Monday, October 19, 2009

Bird Documentation in the Digital Age: What Is a Bird Record?

"Whenever I think seriously about why I love notebooks I'm reminded of those cave walls covered in drawings of game by our Neolithic ancestors. Bison, deer and horses gallop across their subterranean galleries in exuberant patterns of charcoal and ochre....They are precious documents about our past, but also about our present condition, since their unconscious beauty finds its echo - if not a direct lineal descendant - in the birder's notebook." (Cocker 2001)

In the beginning, there was a bird.

Some time afterward, there was a human being that wanted to tell other human beings about a bird. This would have been long before any form of written language was invented, so speech was the likely medium (though birds also appear in cave and rock art, of course). Since speech tends to be ephemeral unless it is written down or it persists in a carefully-maintained oral tradition, those earliest bird reports are lost to us today. This is unfortunate, since they would doubtlessly be very interesting.

An encounter between a bird and a human observer is a unique experience. A bird report is the result of that unique experience being translated into a form that allows it to be communicated to people that did not participate in the original experience. That translation is often made with the help of technology. The type of technology used in the translation process inevitably affects the final form of the report (for example, a written description of a bird and a photograph of a bird are very different from each other, even if they report the same individual bird). Technology may affect the circumstances of the observation as well.

The distinction between a bird report and a bird record is subtle but significant. A bird record is a bird report that has been examined and approved by a person or agency with the authority to designate what is accurate and what is not. Various entities claim this authority; the claims of ornithologists and bird records committees are widely accepted by the birding community and others, but any individual can claim a similar authority (whether that claim is honored by others is another matter entirely). To complicate matters further, different authorities may have different criteria for considering a report to be a record.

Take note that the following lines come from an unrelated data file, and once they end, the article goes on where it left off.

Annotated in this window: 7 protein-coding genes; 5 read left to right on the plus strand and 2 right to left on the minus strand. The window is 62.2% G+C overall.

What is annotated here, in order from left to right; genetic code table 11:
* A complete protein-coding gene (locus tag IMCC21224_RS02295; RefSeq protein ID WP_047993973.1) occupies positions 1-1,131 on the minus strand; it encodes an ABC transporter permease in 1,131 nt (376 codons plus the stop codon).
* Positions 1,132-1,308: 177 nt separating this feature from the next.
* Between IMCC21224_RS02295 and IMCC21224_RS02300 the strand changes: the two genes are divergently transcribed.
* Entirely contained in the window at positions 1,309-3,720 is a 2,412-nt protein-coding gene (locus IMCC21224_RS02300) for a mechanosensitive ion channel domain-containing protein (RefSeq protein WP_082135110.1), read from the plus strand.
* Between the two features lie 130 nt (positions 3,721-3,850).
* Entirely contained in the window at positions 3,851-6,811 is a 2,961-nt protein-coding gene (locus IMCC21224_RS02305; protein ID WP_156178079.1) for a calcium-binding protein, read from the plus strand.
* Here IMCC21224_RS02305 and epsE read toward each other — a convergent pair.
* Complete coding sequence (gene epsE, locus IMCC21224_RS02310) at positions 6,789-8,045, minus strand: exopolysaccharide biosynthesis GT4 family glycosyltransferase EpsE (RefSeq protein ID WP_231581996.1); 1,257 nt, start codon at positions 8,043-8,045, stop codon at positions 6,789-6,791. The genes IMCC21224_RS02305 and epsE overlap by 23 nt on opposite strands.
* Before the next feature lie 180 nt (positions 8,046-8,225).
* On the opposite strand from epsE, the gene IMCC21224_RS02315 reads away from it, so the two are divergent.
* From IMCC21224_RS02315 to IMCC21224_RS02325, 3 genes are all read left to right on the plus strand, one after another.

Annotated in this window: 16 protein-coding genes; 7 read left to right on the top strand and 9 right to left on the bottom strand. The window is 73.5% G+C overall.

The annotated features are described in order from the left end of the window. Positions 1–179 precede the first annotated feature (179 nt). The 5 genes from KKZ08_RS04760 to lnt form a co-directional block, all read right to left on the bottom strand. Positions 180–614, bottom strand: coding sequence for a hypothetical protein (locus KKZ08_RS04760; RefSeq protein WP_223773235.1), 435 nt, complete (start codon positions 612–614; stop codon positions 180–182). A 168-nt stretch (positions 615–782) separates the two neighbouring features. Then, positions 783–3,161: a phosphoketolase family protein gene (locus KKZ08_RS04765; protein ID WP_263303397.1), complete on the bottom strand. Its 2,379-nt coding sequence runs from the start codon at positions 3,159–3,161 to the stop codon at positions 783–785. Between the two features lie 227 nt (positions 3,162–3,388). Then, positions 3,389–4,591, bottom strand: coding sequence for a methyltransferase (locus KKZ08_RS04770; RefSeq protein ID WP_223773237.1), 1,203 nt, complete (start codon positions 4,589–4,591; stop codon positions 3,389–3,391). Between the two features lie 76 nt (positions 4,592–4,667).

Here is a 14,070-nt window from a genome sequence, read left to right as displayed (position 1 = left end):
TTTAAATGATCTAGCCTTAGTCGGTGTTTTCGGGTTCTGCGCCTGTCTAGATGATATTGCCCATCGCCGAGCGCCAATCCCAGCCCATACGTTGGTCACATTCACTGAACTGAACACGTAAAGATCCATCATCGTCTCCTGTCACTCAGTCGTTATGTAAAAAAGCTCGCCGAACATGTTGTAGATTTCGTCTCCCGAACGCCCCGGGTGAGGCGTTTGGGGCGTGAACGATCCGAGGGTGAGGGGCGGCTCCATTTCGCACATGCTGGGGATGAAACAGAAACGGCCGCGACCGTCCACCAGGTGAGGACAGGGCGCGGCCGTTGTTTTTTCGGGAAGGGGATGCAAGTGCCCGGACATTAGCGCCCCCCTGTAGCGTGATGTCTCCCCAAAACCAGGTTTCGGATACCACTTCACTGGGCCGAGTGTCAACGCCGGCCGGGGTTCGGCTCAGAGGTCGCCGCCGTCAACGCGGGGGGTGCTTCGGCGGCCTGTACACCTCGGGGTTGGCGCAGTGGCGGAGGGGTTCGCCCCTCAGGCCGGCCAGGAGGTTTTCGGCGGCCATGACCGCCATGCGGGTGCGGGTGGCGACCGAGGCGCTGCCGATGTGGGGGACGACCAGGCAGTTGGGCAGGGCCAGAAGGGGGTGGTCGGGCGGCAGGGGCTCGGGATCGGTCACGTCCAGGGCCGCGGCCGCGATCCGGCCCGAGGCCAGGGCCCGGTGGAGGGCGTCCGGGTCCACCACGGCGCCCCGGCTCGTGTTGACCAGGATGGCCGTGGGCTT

Both bird reports and records become part of the avian historical record, although a bird record has more status than a report. A basic criterion for a bird record is that there is sufficient information available for future reseachers to review the evidence for a claimed observation and draw their own conclusions. In other words, though current authorities do the best they can in terms of designating accuracy, there is an acknowledgement that future generations may make different designations. Future researchers may even look at observations currently considered to be reports and upgrade them to being records (or vice versa).

To boil it all down to the essentials, the process of turning a bird report into a bird record is the process of turning an anecdote into a data point.

What you just read (if you are still with me) is an idealized version of a stable situation. Technological and social change (which are often entwined with each other) tend to throw such ideals into chaos until a new status quo appears. We are currently living through one of these periods of technological and social change, but the next post in this series will look back at a previous shift: the transition from a shotgun to binoculars as the must-have tool for a bird student.

Cocker, Mark. 2001. Birders: Tales of a Tribe. Atlantic Monthly Press.

Previously in this series:


No comments: